The relationship between social perception and interpersonal relations (Cillessen & Bellmore, 1999) means that young people who perceive they are accepted will have more opportunities to test out their behavioral and social skills and to experience themselves as being accepted by peers (Badalay, Schwartz, & Hopmeyer, 2012; Bellmore & Cillessen, 2003; MacDonald & Cohen, 1995; Stephens, Lynch & Kistner, 2016). Conversely, children who either perceive rejection by others or overestimate acceptance may deprive themselves from interactions that could, in fact, provide them with real feedback, and this maladaptive behavior may then reinforce their sense of being rejected or maintain their erroneous perception (Cillessen & Bellmore, 1999; Lynch, Kistner, Stephens, & David-Ferdon, 2016; McQuade, Achufusi, Shoulberg, & Murray-Close, 2014; Stephens et al., 2016).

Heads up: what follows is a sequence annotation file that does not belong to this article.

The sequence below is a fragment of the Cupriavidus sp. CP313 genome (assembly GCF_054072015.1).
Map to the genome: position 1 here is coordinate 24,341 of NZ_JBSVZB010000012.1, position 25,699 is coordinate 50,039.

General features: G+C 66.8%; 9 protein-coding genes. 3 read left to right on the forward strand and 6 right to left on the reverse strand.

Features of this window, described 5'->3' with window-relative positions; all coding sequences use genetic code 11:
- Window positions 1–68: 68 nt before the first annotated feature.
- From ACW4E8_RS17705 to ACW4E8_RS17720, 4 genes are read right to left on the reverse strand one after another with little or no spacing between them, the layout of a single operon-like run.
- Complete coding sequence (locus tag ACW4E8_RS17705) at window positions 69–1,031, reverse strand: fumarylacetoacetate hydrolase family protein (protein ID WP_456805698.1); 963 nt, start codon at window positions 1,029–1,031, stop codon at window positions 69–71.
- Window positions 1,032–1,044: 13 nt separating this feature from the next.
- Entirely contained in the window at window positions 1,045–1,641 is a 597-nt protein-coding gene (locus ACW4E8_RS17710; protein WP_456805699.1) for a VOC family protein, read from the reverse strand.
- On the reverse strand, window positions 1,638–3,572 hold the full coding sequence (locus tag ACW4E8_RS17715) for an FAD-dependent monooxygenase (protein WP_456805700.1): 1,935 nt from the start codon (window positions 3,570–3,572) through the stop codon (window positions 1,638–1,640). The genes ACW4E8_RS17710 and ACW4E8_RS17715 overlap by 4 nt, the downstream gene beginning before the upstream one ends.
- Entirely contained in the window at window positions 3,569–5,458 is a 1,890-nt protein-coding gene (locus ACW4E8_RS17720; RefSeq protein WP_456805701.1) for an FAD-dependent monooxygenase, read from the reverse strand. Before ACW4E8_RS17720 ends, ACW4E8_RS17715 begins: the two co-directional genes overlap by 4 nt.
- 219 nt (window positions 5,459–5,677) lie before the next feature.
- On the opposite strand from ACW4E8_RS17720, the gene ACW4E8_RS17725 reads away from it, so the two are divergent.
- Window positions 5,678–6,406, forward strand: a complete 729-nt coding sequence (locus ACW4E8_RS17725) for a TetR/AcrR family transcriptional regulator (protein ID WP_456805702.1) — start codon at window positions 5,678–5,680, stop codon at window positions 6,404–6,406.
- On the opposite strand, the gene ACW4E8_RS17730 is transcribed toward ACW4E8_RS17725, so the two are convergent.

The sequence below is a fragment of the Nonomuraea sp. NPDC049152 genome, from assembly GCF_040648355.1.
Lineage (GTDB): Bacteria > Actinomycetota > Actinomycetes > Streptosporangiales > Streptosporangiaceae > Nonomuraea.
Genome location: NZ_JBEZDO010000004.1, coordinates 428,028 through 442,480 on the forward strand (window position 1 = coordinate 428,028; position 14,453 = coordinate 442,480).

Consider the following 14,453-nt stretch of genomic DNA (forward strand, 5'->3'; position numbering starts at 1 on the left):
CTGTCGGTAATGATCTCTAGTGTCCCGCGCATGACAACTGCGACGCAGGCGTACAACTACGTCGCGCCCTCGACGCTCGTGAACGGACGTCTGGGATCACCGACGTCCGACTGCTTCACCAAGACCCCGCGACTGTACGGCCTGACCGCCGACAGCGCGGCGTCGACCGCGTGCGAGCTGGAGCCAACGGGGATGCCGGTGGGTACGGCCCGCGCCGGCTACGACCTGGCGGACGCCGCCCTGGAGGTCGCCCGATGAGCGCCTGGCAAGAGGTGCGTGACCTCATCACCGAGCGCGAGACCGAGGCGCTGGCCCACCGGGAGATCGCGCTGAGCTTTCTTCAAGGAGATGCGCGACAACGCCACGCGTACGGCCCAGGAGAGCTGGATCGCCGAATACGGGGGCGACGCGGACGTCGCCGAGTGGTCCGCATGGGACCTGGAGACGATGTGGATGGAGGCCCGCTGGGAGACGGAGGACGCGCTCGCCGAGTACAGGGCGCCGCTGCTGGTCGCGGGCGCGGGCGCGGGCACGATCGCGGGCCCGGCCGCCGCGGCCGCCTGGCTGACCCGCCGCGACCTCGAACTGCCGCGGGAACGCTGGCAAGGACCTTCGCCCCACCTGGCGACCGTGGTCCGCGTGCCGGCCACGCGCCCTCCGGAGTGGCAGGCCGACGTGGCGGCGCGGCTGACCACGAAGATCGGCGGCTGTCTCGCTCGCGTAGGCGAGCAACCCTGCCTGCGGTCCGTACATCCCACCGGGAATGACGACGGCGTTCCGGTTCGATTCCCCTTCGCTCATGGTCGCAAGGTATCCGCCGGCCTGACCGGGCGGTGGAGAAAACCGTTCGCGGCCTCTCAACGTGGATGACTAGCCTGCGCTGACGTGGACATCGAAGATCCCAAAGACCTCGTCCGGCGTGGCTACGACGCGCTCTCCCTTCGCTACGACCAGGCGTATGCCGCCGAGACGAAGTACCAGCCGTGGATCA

In addition to the relationship with social acceptance, research has also explored the association between social self-perception and gender and age. Regarding gender, Boor-Klip et al. (2014) note that the findings are mixed: whereas some studies have found greater perception accuracy among girls (Cillessen & Bellmore, 1999; Stephens et al., 2016), other authors suggest either that girls underestimate and boys overestimate their acceptance by others, or that there are no differences between the two genders (Kistner, David-Ferdon, Repper, & Joiner, 2006; Malloy, Albright, & Scarpati, 2007; Sally, Vannata, Gerhardt, & Noll, 2010). With respect to age, and consistent with the idea that self-perception is a meta-cognitive skill (Flavell, 1988), various studies have indicated that perception accuracy is greater at later stages of development (Malloy et al., 2007).

Development across Adolescence, Social Bonds, and Social Self-perceptions